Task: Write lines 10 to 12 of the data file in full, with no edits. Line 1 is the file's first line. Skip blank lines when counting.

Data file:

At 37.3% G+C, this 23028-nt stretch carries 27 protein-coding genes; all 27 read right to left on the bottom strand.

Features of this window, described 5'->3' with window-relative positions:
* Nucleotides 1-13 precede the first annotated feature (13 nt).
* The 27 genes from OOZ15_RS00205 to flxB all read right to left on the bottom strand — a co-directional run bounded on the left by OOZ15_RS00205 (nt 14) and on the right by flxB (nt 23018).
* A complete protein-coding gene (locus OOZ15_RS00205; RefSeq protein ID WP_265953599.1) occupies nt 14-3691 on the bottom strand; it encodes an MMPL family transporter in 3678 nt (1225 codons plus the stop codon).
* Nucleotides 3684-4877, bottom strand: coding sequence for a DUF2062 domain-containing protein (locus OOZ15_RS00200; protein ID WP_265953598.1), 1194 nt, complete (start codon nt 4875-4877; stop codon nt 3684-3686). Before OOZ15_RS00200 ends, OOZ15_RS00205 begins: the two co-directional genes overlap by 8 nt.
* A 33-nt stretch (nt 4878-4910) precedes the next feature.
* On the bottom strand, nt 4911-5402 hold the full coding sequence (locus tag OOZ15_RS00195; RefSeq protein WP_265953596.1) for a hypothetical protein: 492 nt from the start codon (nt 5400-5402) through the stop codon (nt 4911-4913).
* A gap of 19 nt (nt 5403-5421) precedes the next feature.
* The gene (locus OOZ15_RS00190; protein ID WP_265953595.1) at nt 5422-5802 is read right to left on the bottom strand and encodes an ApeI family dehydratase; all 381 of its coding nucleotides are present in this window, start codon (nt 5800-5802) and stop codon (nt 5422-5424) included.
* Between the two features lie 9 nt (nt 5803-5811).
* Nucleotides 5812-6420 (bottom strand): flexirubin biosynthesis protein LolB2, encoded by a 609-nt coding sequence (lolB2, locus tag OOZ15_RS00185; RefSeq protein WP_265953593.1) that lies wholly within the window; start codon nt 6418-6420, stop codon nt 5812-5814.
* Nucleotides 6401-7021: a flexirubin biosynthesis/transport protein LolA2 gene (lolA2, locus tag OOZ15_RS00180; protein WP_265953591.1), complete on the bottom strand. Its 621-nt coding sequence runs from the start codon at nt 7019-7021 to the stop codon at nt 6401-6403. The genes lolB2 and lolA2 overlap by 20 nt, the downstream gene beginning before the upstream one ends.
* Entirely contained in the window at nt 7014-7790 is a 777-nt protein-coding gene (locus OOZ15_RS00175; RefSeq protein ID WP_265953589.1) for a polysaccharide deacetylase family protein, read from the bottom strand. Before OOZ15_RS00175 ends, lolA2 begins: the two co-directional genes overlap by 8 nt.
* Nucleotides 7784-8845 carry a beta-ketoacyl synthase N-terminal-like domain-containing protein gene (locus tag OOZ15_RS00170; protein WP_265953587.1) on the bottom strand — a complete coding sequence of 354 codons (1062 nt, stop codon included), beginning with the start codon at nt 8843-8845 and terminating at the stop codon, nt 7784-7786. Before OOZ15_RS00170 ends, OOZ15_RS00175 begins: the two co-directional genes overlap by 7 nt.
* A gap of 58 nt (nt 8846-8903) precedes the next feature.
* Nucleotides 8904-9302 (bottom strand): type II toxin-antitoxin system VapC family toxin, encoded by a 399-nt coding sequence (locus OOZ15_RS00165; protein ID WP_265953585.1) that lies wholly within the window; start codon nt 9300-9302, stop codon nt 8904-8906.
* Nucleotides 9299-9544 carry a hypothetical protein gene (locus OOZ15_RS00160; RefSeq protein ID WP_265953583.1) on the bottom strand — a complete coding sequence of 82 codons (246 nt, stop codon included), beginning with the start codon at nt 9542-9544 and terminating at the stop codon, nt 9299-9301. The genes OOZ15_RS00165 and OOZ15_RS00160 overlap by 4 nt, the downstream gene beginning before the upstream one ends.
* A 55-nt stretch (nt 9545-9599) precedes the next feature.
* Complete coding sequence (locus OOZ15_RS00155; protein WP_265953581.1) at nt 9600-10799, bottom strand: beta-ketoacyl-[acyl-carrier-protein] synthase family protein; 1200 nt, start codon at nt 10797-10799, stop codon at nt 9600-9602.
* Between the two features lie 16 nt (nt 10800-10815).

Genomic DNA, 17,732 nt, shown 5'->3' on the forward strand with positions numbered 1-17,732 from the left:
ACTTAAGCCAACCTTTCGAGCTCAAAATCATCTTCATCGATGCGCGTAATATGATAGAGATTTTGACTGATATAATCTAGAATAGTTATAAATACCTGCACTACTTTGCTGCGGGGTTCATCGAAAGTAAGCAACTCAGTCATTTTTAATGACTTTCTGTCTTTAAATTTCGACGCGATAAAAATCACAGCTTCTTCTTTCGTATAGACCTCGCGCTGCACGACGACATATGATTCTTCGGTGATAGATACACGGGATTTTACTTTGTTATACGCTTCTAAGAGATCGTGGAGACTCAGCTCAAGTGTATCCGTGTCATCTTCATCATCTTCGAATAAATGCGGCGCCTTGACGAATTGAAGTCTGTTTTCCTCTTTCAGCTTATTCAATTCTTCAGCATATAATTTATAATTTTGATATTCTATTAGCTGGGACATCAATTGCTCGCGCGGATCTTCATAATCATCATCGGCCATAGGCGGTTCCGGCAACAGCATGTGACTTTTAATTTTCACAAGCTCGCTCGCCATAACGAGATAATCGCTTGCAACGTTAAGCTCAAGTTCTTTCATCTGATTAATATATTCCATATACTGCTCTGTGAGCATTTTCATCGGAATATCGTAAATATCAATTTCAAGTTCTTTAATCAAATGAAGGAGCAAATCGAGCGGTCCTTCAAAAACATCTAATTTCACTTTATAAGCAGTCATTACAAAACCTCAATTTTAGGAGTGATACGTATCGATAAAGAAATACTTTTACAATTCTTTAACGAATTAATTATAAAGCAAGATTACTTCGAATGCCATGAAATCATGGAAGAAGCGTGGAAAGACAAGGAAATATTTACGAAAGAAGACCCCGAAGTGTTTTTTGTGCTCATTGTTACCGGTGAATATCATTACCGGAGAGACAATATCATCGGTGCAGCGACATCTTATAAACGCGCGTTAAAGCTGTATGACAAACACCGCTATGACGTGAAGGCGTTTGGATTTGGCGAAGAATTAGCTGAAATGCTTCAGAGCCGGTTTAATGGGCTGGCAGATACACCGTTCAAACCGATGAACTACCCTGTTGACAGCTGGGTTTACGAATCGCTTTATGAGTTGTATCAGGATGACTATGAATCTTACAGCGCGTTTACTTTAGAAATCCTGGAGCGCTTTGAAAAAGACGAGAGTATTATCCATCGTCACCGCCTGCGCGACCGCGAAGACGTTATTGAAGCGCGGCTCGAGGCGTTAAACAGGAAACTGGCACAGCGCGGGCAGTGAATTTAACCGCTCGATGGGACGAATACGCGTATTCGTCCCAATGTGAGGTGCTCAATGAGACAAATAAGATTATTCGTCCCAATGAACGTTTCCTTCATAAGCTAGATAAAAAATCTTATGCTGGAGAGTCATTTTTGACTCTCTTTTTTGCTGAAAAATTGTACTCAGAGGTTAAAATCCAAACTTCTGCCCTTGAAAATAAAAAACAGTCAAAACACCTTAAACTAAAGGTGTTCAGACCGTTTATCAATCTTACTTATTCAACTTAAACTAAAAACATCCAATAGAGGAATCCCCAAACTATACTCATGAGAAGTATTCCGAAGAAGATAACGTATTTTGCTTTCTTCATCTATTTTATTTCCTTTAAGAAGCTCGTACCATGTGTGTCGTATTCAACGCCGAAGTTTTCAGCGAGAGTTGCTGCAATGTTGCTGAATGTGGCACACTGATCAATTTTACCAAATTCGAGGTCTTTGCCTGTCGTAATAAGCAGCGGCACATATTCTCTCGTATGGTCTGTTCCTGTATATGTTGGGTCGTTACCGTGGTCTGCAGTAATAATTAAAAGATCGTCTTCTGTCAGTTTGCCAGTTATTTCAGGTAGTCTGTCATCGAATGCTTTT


* The gene (locus OOZ15_RS00190; protein ID WP_265953595.1) at nt 5422-5802 is read right to left on the bottom strand and encodes an ApeI family dehydratase; all 381 of its coding nucleotides are present in this window, start codon (nt 5800-5802) and stop codon (nt 5422-5424) included.
* Between the two features lie 9 nt (nt 5803-5811).
* Nucleotides 5812-6420 (bottom strand): flexirubin biosynthesis protein LolB2, encoded by a 609-nt coding sequence (lolB2, locus tag OOZ15_RS00185; RefSeq protein WP_265953593.1) that lies wholly within the window; start codon nt 6418-6420, stop codon nt 5812-5814.